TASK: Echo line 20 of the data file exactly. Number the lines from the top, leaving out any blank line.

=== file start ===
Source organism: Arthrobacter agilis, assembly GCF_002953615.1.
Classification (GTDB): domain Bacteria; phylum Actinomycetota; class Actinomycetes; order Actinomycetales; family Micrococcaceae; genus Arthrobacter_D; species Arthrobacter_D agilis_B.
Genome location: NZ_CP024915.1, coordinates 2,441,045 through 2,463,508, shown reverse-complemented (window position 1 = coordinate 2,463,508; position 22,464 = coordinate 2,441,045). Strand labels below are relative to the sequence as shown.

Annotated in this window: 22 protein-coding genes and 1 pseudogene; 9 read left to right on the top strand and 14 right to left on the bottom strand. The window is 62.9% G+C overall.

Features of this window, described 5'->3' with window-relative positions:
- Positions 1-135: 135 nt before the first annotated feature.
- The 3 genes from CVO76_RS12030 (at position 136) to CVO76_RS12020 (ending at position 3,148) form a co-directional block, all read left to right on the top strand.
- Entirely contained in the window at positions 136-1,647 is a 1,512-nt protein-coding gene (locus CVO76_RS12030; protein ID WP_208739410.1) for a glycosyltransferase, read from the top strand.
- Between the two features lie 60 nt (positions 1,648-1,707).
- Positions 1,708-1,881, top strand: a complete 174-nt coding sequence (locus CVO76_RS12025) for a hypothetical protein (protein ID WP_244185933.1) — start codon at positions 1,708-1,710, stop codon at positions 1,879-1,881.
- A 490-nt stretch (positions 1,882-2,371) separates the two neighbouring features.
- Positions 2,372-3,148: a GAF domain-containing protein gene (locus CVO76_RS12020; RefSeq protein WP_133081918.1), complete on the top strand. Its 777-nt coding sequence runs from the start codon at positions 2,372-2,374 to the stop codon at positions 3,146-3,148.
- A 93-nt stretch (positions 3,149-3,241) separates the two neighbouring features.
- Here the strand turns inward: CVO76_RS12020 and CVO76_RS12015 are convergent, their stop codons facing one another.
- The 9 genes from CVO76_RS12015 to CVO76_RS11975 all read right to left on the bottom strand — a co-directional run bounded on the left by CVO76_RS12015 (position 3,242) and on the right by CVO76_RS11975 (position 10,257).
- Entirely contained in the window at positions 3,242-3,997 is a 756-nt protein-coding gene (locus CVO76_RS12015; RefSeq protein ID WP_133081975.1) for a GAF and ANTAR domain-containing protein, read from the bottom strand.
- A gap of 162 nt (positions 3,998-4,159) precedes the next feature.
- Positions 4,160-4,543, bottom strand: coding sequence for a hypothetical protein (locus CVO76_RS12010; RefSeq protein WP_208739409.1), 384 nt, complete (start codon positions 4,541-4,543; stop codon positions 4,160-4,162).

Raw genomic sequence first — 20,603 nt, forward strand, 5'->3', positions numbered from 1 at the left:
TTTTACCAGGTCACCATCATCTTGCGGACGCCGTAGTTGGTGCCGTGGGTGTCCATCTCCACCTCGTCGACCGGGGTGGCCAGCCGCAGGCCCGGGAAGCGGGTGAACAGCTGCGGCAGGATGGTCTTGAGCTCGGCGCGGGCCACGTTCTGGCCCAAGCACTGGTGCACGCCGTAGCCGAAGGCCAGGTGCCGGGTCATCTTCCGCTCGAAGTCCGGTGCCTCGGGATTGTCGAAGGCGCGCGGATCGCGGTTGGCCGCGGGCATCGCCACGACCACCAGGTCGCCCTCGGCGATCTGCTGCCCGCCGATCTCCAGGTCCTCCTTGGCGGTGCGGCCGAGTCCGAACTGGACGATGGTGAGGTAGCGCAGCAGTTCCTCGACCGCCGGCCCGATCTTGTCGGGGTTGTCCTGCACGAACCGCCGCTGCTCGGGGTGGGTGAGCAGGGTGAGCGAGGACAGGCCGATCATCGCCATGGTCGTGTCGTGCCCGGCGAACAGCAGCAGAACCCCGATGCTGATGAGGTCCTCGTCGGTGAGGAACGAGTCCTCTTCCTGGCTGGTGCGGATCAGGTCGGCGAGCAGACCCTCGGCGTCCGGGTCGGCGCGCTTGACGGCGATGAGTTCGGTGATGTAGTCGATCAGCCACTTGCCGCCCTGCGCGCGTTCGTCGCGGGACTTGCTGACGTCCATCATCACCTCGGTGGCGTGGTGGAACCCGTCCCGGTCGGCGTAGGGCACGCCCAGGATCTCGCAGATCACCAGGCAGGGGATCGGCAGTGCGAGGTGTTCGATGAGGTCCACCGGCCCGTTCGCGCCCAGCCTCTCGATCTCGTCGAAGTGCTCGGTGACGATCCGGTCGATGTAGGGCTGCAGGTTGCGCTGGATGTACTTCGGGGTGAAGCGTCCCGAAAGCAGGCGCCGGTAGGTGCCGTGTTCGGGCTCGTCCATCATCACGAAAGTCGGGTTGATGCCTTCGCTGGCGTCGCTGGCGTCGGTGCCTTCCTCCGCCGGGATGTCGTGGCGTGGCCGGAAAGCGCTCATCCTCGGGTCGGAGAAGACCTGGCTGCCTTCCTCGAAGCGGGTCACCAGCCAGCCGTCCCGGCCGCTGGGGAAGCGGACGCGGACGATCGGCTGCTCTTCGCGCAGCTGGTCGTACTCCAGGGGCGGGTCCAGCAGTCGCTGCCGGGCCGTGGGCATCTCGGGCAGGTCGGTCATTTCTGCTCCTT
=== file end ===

TTTTACCAGGTCACCATCATCTTGCGGACGCCGTAGTTGGTGCCGTGGGTGTCCATCTCCACCTCGTCGACCGGGGTGGCCAGCCGCAGGCCCGGGAAGCGGGTGAACAGCTGCGGCAGGATGGTCTTGAGCTCGGCGCGGGCCACGTTCTGGCCCAAGCACTGGTGCACGCCGTAGCCGAAGGCCAGGTGCCGGGTCATCTTCCGCTCGAAGTCCGGTGCCTCGGGATTGTCGAAGGCGCGCGGATCGCGGTTGGCCGCGGGCATCGCCACGACCACCAGGTCGCCCTCGGCGATCTGCTGCCCGCCGATCTCCAGGTCCTCCTTGGCGGTGCGGCCGAGTCCGAACTGGACGATGGTGAGGTAGCGCAGCAGTTCCTCGACCGCCGGCCCGATCTTGTCGGGGTTGTCCTGCACGAACCGCCGCTGCTCGGGGTGGGTGAGCAGGGTGAGCGAGGACAGGCCGATCATCGCCATGGTCGTGTCGTGCCCGGCGAACAGCAGCAGAACCCCGATGCTGATGAGGTCCTCGTCGGTGAGGAACGAGTCCTCTTCCTGGCTGGTGCGGATCAGGTCGGCGAGCAGACCCTCGGCGTCCGGGTCGGCGCGCTTGACGGCGATGAGTTCGGTGATGTAGTCGATCAGCCACTTGCCGCCCTGCGCGCGTTCGTCGCGGGACTTGCTGACGTCCATCATCACCTCGGTGGCGTGGTGGAACCCGTCCCGGTCGGCGTAGGGCACGCCCAGGATCTCGCAGATCACCAGGCAGGGGATCGGCAGTGCGAGGTGTTCGATGAGGTCCACCGGCCCGTTCGCGCCCAGCCTCTCGATCTCGTCGAAGTGCTCGGTGACGATCCGGTCGATGTAGGGCTGCAGGTTGCGCTGGATGTACTTCGGGGTGAAGCGTCCCGAAAGCAGGCGCCGGTAGGTGCCGTGTTCGGGCTCGTCCATCATCACGAAAGTCGGGTTGATGCCTTCGCTGGCGTCGCTGGCGTCGGTGCCTTCCTCCGCCGGGATGTCGTGGCGTGGCCGGAAAGCGCTCATCCTCGGGTCGGAGAAGACCTGGCTGCCTTCCTCGAAGCGGGTCACCAGCCAGCCGTCCCGGCCGCTGGGGAAGCGGACGCGGACGATCGGCTGCTCTTCGCGCAGCTGGTCGTACTCCAGGGGCGGGTCCAGCAGTCGCTGCCGGGCCGTGGGCATCTCGGGCAGGTCGGTCATTTCTGCTCCTT